Compounding pharmacies serve a great need within our communities, as evidenced by the thousands of compounding pharmacies throughout the country. While these pharmacies serve their patients’ needs by creating, preparing, mixing, and packaging (compounding) drugs for the individual needs of their patients, there have been some concerns over the safety of compounded drugs.
Because of an outbreak of fungal meningitis in 2012 caused by a compounding pharmacy, Congress and the Food and Drug Administration (FDA) were prompted to pass the Drug Quality and Security Act (DQSA) in November 2013. What happened was a compounding pharmacy failed to adequately sterilize needles, which were then shipped throughout the country, resulting in over 750 cases of illness and 60 deaths.
The FDA already had plans to step in to protect the public from improperly compounded drugs and to set guidelines to hopefully prevent a similar situation from occurring in the future. For that reason, new guidelines have been created, which apply specifically to compounding pharmacies.
New FDA Guidelines for Compounding Pharmacies
Although compounded drugs are technically on the FDA’s list of unapproved drugs, even government agencies, such as hospitals, participate in the process of compounding drugs. The following are some very general guidelines that compound pharmacies can follow.
- Accreditation – It is now possible for a compound pharmacy to receive a nationally recognized accreditation, which had not been offered before.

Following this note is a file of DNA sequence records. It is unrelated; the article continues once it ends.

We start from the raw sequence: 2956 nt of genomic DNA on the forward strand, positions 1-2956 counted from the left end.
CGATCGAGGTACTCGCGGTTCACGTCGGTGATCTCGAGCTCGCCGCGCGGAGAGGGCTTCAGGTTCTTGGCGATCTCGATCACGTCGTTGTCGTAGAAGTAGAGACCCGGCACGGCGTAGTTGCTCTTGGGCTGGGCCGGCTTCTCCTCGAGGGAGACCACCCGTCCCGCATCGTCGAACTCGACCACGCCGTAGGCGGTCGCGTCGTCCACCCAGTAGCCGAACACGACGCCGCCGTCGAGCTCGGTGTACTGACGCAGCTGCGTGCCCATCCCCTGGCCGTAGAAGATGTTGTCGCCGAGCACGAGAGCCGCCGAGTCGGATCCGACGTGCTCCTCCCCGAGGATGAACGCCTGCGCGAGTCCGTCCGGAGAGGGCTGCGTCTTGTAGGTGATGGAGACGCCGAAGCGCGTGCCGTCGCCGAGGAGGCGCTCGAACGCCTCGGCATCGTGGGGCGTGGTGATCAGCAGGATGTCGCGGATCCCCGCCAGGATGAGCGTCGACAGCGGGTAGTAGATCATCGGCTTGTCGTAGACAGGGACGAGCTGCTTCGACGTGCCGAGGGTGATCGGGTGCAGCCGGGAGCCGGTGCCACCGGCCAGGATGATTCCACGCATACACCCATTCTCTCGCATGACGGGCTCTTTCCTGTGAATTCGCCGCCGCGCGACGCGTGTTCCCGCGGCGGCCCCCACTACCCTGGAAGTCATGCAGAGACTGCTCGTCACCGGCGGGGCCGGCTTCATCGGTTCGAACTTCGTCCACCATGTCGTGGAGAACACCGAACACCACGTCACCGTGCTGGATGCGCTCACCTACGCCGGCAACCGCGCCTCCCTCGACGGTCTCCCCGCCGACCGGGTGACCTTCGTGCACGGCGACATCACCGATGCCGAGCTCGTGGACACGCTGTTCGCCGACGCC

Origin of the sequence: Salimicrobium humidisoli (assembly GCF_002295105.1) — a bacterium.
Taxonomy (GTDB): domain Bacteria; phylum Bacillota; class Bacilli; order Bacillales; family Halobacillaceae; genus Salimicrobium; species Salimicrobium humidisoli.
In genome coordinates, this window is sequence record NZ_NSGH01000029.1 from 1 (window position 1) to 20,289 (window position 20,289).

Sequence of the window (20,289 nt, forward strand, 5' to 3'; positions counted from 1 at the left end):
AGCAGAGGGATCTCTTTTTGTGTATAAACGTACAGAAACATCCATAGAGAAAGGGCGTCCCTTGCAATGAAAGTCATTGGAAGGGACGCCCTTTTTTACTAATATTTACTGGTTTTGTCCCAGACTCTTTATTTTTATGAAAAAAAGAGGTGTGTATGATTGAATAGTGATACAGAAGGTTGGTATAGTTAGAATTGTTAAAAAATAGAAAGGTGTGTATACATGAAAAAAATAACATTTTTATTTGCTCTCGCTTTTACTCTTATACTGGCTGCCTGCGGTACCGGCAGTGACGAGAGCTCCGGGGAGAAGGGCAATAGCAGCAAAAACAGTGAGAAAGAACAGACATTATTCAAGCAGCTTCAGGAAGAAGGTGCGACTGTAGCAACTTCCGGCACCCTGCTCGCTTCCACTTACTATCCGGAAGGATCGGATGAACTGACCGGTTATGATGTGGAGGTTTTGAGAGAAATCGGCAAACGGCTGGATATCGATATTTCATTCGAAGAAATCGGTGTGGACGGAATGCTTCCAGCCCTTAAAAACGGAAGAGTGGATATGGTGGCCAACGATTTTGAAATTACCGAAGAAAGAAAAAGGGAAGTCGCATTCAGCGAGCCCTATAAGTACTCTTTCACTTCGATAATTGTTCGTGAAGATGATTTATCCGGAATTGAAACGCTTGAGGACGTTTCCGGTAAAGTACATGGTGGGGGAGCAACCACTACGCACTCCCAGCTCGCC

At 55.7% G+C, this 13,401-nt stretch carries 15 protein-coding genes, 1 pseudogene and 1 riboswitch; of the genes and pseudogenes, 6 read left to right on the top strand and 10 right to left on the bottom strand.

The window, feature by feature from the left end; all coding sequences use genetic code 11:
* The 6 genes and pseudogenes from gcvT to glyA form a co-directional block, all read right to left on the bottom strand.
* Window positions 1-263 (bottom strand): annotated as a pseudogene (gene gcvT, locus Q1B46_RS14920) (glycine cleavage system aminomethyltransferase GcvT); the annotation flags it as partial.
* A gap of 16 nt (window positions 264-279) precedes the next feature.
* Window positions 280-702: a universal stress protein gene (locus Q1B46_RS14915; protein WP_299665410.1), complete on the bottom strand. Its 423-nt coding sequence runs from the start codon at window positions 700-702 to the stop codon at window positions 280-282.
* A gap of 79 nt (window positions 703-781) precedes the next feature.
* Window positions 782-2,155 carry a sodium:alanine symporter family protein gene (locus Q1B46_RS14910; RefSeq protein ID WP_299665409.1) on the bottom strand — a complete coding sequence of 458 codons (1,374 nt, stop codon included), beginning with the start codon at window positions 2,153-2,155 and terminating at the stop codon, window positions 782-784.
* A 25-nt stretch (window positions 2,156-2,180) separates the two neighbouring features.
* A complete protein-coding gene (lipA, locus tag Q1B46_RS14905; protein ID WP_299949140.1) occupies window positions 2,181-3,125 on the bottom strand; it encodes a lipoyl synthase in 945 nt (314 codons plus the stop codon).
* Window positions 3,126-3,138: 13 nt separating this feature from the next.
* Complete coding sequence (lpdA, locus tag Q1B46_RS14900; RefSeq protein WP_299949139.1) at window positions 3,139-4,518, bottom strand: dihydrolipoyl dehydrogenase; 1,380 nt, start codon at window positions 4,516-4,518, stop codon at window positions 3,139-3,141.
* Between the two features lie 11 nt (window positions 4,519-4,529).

- Facility and Equipment – Any facility in which drugs are being compounded should be kept clean and organized. The space should be open with plenty of room for storage, cleaning, and maintenance. All equipment should be in good working order and properly maintained.
- Personnel – Just like any other healthcare setting, only properly authorized individuals should be handling the compounded drugs. Anyone that is ill or could somehow compromise the quality of the drugs being compounded should not be allowed to prepare the drugs. All health concerns should be reported to the pharmacist.
- Packaging and Storage – The chemicals and ingredients should be stored according to their manufacturer’s recommendations. Temperature requirements should always be met. Labeling should be handled in accordance with state and federal regulations.
- Quality Improvement – Like most businesses, improvements should continue to be made to improve the quality of the ingredients and chemicals used in the compounded drugs. Procedures should be put in place to ensure the calculations are always correct, and that all measurements are performed with functioning equipment.
- Records – Pharmacists should be maintaining records of compounding, equipment maintenance records, ingredient records, and formulation records.
Are You Looking for a Compounding Pharmacy Near You?
Compounding pharmacies absolutely serve the medical needs of their prospective communities and we need them to continue to operate. New guidelines are helpful in protecting the public from safety issues. Hopefully these guidelines will be helpful but not so restrictive as to make compounding pharmacies unable to continue their work.
For more in-depth information on the new guidelines or if you’re looking for a pharmacy try this compounding pharmacy in NYC.